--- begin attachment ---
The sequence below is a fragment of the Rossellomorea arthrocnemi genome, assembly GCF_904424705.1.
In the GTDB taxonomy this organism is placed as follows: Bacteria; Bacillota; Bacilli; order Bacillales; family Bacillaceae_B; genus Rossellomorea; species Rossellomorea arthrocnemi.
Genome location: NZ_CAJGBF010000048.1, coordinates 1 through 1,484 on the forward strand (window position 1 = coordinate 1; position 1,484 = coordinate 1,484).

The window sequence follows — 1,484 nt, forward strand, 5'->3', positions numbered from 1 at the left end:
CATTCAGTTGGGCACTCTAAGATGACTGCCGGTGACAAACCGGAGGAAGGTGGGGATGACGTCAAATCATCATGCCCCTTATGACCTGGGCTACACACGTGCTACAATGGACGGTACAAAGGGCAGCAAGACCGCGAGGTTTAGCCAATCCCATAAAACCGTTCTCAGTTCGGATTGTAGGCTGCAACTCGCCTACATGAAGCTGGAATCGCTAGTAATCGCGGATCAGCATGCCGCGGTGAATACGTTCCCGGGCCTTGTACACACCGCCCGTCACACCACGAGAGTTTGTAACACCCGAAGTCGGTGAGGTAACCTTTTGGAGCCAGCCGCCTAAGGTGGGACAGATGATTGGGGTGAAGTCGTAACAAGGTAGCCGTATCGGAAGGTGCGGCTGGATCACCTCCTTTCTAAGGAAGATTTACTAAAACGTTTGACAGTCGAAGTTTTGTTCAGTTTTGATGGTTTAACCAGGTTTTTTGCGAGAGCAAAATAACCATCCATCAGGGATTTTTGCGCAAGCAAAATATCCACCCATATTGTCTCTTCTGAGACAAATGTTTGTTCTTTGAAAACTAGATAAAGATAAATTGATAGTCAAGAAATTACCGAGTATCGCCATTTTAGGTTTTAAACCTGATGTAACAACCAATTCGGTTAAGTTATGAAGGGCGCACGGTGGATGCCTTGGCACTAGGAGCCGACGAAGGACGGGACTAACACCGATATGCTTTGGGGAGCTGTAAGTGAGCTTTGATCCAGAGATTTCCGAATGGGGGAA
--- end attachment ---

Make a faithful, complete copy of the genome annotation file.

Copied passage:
The sequence below is a fragment of the Rossellomorea arthrocnemi genome, assembly GCF_904424705.1.
In the GTDB taxonomy this organism is placed as follows: Bacteria; Bacillota; Bacilli; order Bacillales; family Bacillaceae_B; genus Rossellomorea; species Rossellomorea arthrocnemi.
Genome location: NZ_CAJGBF010000048.1, coordinates 1 through 1,484 on the forward strand (window position 1 = coordinate 1; position 1,484 = coordinate 1,484).

The window sequence follows — 1,484 nt, forward strand, 5'->3', positions numbered from 1 at the left end:
CATTCAGTTGGGCACTCTAAGATGACTGCCGGTGACAAACCGGAGGAAGGTGGGGATGACGTCAAATCATCATGCCCCTTATGACCTGGGCTACACACGTGCTACAATGGACGGTACAAAGGGCAGCAAGACCGCGAGGTTTAGCCAATCCCATAAAACCGTTCTCAGTTCGGATTGTAGGCTGCAACTCGCCTACATGAAGCTGGAATCGCTAGTAATCGCGGATCAGCATGCCGCGGTGAATACGTTCCCGGGCCTTGTACACACCGCCCGTCACACCACGAGAGTTTGTAACACCCGAAGTCGGTGAGGTAACCTTTTGGAGCCAGCCGCCTAAGGTGGGACAGATGATTGGGGTGAAGTCGTAACAAGGTAGCCGTATCGGAAGGTGCGGCTGGATCACCTCCTTTCTAAGGAAGATTTACTAAAACGTTTGACAGTCGAAGTTTTGTTCAGTTTTGATGGTTTAACCAGGTTTTTTGCGAGAGCAAAATAACCATCCATCAGGGATTTTTGCGCAAGCAAAATATCCACCCATATTGTCTCTTCTGAGACAAATGTTTGTTCTTTGAAAACTAGATAAAGATAAATTGATAGTCAAGAAATTACCGAGTATCGCCATTTTAGGTTTTAAACCTGATGTAACAACCAATTCGGTTAAGTTATGAAGGGCGCACGGTGGATGCCTTGGCACTAGGAGCCGACGAAGGACGGGACTAACACCGATATGCTTTGGGGAGCTGTAAGTGAGCTTTGATCCAGAGATTTCCGAATGGGGGAA